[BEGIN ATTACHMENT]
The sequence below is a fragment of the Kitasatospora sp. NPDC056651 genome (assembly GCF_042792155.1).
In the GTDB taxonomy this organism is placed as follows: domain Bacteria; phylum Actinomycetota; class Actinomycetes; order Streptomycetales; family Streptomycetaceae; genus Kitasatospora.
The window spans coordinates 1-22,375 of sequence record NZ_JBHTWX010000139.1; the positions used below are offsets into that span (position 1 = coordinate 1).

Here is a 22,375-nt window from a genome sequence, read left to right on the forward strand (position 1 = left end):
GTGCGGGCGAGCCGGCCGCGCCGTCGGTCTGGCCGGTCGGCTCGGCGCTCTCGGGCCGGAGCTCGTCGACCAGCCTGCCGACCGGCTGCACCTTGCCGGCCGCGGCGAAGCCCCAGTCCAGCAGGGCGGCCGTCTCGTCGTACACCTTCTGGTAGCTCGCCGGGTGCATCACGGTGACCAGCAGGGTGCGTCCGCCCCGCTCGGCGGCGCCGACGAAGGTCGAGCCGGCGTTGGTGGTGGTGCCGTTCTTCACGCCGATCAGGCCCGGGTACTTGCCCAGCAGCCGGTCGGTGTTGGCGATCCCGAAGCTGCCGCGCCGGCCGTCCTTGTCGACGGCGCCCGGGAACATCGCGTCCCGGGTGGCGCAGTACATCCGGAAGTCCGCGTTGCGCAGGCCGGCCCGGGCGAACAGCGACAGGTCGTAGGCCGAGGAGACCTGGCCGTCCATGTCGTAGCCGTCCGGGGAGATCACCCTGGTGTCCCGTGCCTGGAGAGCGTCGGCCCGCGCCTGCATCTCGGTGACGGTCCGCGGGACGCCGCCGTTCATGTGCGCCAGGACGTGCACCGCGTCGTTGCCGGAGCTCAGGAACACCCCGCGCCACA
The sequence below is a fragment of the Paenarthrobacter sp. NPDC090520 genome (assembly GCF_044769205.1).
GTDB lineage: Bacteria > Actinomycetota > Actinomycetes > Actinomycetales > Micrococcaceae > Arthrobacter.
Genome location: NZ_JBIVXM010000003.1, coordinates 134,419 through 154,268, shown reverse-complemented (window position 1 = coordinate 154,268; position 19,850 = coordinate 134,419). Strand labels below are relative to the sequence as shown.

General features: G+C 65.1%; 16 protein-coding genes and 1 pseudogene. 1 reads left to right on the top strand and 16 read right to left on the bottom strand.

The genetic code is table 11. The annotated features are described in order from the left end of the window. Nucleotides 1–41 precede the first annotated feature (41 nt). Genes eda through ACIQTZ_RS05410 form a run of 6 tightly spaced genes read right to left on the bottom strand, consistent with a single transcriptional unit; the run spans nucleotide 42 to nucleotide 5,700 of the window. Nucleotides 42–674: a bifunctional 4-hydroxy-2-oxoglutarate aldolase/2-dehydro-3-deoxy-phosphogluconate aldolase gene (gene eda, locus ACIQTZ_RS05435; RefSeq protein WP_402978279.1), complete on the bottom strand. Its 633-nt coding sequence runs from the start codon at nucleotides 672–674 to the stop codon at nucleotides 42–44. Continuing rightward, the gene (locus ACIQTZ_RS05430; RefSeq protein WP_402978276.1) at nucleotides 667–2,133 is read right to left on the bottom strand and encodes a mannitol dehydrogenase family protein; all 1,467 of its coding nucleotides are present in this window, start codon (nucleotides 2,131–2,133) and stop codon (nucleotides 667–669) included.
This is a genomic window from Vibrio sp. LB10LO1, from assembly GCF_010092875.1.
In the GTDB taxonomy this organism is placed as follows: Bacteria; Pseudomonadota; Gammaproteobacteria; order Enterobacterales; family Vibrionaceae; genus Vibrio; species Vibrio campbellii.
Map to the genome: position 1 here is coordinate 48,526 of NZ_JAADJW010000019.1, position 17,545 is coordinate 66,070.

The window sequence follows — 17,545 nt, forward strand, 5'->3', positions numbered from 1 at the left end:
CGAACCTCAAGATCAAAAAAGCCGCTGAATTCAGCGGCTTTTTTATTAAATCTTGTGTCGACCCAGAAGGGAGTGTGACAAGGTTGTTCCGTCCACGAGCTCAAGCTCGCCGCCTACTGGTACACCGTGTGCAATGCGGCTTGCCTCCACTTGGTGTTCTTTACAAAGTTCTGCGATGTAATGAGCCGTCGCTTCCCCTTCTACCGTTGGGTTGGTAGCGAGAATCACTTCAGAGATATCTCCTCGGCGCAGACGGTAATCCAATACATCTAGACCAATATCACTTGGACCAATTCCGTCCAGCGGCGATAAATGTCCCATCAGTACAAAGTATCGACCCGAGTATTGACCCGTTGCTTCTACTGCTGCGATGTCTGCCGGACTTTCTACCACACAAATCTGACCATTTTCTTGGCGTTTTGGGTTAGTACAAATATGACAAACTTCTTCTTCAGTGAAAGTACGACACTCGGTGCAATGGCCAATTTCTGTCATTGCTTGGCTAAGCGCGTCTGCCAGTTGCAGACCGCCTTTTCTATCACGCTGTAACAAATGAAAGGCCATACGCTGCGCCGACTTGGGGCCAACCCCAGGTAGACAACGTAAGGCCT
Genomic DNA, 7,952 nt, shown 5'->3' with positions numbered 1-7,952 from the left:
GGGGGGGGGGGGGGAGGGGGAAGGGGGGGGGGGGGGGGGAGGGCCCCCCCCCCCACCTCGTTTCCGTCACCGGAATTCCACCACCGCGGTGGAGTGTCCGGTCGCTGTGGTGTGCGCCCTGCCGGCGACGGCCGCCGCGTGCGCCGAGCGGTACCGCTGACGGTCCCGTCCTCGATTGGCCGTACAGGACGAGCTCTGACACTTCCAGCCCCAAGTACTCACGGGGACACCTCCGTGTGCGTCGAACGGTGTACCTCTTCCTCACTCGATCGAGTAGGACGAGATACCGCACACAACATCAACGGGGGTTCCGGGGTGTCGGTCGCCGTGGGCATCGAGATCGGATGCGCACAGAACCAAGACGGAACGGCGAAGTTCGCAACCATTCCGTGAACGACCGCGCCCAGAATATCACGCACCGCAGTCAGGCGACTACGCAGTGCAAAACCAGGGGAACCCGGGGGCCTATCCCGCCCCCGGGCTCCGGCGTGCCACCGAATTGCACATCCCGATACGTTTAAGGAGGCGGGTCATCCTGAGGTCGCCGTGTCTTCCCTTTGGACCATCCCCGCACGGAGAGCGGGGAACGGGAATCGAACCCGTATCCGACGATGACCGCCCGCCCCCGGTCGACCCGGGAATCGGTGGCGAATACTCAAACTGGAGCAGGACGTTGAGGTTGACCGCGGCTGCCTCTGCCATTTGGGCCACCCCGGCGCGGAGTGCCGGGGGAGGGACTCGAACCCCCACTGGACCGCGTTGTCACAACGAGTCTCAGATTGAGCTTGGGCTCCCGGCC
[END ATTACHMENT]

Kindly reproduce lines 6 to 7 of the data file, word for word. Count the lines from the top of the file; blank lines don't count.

The sequence below is a fragment of the Paenarthrobacter sp. NPDC090520 genome (assembly GCF_044769205.1).
GTDB lineage: Bacteria > Actinomycetota > Actinomycetes > Actinomycetales > Micrococcaceae > Arthrobacter.